Rising high beyond an ancient Roman arena in Arles, a tall, twisted tower created by Frank Gehry shimmers in the sun, the latest futuristic addition to this southern French city known for its World Heritage sites.

Futuristic Gehry tower opens in World Heritage Arles
Gehry's Luma Tower opens in Arles, France. Photo: H I / Pixabay

The tower, which opens to the public on Saturday, is the flagship attraction of a new “creative campus” conceived by the Swiss Luma arts foundation that wants to offer artists a space to create, collaborate and showcase their work.

Gehry, the 92-year-old brain behind Bilbao’s Guggenheim museum and Los Angeles’ Walt Disney Concert Hall, wrapped 11,000 stainless steel panels around his tower above a huge glass round base.

It will house contemporary art exhibitions, a library, and offices, while the Luma Arles campus as a whole will host conferences and live performances.

From a distance, the structure reflects the changing lights of this town that inspired Van Gogh, capturing the whiteness of the limestone Alpilles mountain range nearby which glows a fierce orange when the sun sets.

Mustapha Bouhayati, the head of Luma Arles, says the town is no stranger to
imposing monuments; its ancient Roman arena and theatre have long drawn the
crowds.

The tower is just the latest addition, he says. “We’re building the heritage of tomorrow.”

Luma Arles spreads out over a huge former industrial wasteland.

Maja Hoffmann, a Swiss patron of the arts who created the foundation, says
the site took seven years to build and many more years to conceive.

Maja Hoffmann, founder and president of the Luma Foundation. Photo: Pascal GUYOT / AFP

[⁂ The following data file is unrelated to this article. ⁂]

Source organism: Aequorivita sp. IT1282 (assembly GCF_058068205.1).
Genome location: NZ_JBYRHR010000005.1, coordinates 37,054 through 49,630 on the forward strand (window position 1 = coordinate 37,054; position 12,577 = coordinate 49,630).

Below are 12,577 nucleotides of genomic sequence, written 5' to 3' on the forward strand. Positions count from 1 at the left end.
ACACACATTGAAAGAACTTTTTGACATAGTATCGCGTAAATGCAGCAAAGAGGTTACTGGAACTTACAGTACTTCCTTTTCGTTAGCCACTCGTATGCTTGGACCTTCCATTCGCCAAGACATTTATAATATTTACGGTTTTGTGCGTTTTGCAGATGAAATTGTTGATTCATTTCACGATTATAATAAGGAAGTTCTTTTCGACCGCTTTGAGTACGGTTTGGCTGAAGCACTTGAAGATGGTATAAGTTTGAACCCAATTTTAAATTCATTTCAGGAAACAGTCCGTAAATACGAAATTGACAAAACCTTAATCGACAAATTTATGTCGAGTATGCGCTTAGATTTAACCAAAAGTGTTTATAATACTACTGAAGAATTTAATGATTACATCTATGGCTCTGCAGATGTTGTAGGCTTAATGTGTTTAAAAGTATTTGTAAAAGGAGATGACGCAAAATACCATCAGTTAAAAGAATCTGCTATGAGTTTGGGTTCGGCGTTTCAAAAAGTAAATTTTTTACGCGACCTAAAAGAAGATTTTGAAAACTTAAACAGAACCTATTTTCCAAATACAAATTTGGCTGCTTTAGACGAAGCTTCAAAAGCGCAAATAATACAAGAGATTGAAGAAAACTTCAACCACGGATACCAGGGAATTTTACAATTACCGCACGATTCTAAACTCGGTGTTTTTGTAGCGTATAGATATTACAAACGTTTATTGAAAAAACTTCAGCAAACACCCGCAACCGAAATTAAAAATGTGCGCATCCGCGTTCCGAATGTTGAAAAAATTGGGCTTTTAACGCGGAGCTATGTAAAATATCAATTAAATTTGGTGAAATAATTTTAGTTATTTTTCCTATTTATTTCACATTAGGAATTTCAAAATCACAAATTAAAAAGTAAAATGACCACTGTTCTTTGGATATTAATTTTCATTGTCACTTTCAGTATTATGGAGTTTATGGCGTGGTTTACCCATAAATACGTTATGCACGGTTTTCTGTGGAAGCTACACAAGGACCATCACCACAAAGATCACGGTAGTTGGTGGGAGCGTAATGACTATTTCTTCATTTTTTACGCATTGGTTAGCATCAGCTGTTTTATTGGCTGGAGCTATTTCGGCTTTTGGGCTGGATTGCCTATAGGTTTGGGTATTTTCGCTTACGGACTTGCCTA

Aside from the tower, Luma Arles also has exhibition and performance spaces in former industrial buildings, a phosphorescent skatepark created by South Korean artist Koo Jeong A and a sprawling public park conceived by Belgian landscape architect Bas Smets.

‘Arles chose me’

The wealthy great-granddaughter of a founder of Swiss drug giant Roche, Hoffmann has for years been involved in the world of contemporary art, like her grandmother before her.

A documentary producer and arts collector, she owns photos by Annie Leibovitz and Diane Arbus and says she hung out with Jean-Michel Basquiat in New York.

Her foundation’s stated aim is to promote artists and their work, with a special interest in environmental issues, human rights, education and culture.

She refuses to answer a question on how much the project in Arles cost. But as to why she chose the 53,000-strong town, Hoffmann responds: “I did not choose Arles, Arles chose me.”

She moved there as a baby when her father Luc Hoffmann, who co-founded WWF,
created a reserve to preserve the biodiversity of the Camargue, a region between the Mediterranean Sea and the Rhone river delta known for its pink flamingos.

The tower reflects that, with Camargue salt used as mural panels and the
delta’s algae as textile dye.

Hoffmann says she wants her project to attract more visitors in the winter, in a town where nearly a quarter of the population lives under the poverty line.

Some 190 people will be working at the Luma project over the summer, Bouhayati says, adding that Hoffman has created an “ecosystem for creation”.